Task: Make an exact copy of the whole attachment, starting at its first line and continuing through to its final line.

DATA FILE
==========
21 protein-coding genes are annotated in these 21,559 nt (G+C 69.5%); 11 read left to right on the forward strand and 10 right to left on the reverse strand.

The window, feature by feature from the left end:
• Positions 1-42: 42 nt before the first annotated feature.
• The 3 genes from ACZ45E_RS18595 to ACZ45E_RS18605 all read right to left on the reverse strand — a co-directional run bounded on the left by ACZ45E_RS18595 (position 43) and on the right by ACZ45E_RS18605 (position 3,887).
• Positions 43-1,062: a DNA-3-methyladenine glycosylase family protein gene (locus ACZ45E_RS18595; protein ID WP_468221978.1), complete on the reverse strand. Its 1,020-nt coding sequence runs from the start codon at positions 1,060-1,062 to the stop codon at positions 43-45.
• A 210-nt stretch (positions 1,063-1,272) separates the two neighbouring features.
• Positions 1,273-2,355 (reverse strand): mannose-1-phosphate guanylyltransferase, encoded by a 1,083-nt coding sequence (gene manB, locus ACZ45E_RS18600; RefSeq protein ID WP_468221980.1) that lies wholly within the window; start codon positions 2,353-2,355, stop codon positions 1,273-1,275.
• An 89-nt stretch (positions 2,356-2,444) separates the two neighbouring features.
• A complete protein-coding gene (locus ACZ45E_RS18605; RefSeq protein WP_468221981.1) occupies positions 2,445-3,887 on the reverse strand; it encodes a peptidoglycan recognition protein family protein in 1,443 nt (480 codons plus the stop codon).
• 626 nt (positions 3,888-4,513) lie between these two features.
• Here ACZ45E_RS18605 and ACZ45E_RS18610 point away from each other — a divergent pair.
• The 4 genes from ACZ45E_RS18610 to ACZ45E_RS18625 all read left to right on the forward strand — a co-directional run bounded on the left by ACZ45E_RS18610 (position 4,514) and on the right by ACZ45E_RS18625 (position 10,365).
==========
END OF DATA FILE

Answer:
21 protein-coding genes are annotated in these 21,559 nt (G+C 69.5%); 11 read left to right on the forward strand and 10 right to left on the reverse strand.

The window, feature by feature from the left end:
• Positions 1-42: 42 nt before the first annotated feature.
• The 3 genes from ACZ45E_RS18595 to ACZ45E_RS18605 all read right to left on the reverse strand — a co-directional run bounded on the left by ACZ45E_RS18595 (position 43) and on the right by ACZ45E_RS18605 (position 3,887).
• Positions 43-1,062: a DNA-3-methyladenine glycosylase family protein gene (locus ACZ45E_RS18595; protein ID WP_468221978.1), complete on the reverse strand. Its 1,020-nt coding sequence runs from the start codon at positions 1,060-1,062 to the stop codon at positions 43-45.
• A 210-nt stretch (positions 1,063-1,272) separates the two neighbouring features.
• Positions 1,273-2,355 (reverse strand): mannose-1-phosphate guanylyltransferase, encoded by a 1,083-nt coding sequence (gene manB, locus ACZ45E_RS18600; RefSeq protein ID WP_468221980.1) that lies wholly within the window; start codon positions 2,353-2,355, stop codon positions 1,273-1,275.
• An 89-nt stretch (positions 2,356-2,444) separates the two neighbouring features.
• A complete protein-coding gene (locus ACZ45E_RS18605; RefSeq protein WP_468221981.1) occupies positions 2,445-3,887 on the reverse strand; it encodes a peptidoglycan recognition protein family protein in 1,443 nt (480 codons plus the stop codon).
• 626 nt (positions 3,888-4,513) lie between these two features.
• Here ACZ45E_RS18605 and ACZ45E_RS18610 point away from each other — a divergent pair.
• The 4 genes from ACZ45E_RS18610 to ACZ45E_RS18625 all read left to right on the forward strand — a co-directional run bounded on the left by ACZ45E_RS18610 (position 4,514) and on the right by ACZ45E_RS18625 (position 10,365).